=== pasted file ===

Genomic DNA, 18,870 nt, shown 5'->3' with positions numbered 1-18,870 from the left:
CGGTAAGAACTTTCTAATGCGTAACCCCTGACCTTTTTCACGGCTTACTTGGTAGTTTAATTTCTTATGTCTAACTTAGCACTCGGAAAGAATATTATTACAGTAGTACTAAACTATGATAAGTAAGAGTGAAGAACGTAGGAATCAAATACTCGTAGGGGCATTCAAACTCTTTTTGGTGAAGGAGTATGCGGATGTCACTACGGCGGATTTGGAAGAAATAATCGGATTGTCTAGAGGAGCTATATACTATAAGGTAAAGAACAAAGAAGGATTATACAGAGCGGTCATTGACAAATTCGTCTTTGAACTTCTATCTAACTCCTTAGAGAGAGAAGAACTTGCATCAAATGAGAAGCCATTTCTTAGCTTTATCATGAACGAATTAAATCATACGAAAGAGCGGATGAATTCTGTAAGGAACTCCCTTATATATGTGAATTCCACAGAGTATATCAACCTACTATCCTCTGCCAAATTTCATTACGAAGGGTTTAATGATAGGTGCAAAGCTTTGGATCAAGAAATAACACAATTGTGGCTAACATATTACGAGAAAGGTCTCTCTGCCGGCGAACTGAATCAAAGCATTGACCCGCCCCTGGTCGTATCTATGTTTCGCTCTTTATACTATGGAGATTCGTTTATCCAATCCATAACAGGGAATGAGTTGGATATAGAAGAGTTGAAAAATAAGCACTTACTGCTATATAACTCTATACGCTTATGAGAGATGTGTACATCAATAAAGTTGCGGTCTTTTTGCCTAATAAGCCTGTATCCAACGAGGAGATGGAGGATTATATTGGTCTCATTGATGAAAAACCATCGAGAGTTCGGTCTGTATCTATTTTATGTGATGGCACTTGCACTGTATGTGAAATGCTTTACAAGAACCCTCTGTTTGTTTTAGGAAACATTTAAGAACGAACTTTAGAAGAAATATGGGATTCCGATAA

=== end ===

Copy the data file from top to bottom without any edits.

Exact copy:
Genomic DNA, 18,870 nt, shown 5'->3' with positions numbered 1-18,870 from the left:
CGGTAAGAACTTTCTAATGCGTAACCCCTGACCTTTTTCACGGCTTACTTGGTAGTTTAATTTCTTATGTCTAACTTAGCACTCGGAAAGAATATTATTACAGTAGTACTAAACTATGATAAGTAAGAGTGAAGAACGTAGGAATCAAATACTCGTAGGGGCATTCAAACTCTTTTTGGTGAAGGAGTATGCGGATGTCACTACGGCGGATTTGGAAGAAATAATCGGATTGTCTAGAGGAGCTATATACTATAAGGTAAAGAACAAAGAAGGATTATACAGAGCGGTCATTGACAAATTCGTCTTTGAACTTCTATCTAACTCCTTAGAGAGAGAAGAACTTGCATCAAATGAGAAGCCATTTCTTAGCTTTATCATGAACGAATTAAATCATACGAAAGAGCGGATGAATTCTGTAAGGAACTCCCTTATATATGTGAATTCCACAGAGTATATCAACCTACTATCCTCTGCCAAATTTCATTACGAAGGGTTTAATGATAGGTGCAAAGCTTTGGATCAAGAAATAACACAATTGTGGCTAACATATTACGAGAAAGGTCTCTCTGCCGGCGAACTGAATCAAAGCATTGACCCGCCCCTGGTCGTATCTATGTTTCGCTCTTTATACTATGGAGATTCGTTTATCCAATCCATAACAGGGAATGAGTTGGATATAGAAGAGTTGAAAAATAAGCACTTACTGCTATATAACTCTATACGCTTATGAGAGATGTGTACATCAATAAAGTTGCGGTCTTTTTGCCTAATAAGCCTGTATCCAACGAGGAGATGGAGGATTATATTGGTCTCATTGATGAAAAACCATCGAGAGTTCGGTCTGTATCTATTTTATGTGATGGCACTTGCACTGTATGTGAAATGCTTTACAAGAACCCTCTGTTTGTTTTAGGAAACATTTAAGAACGAACTTTAGAAGAAATATGGGATTCCGATAA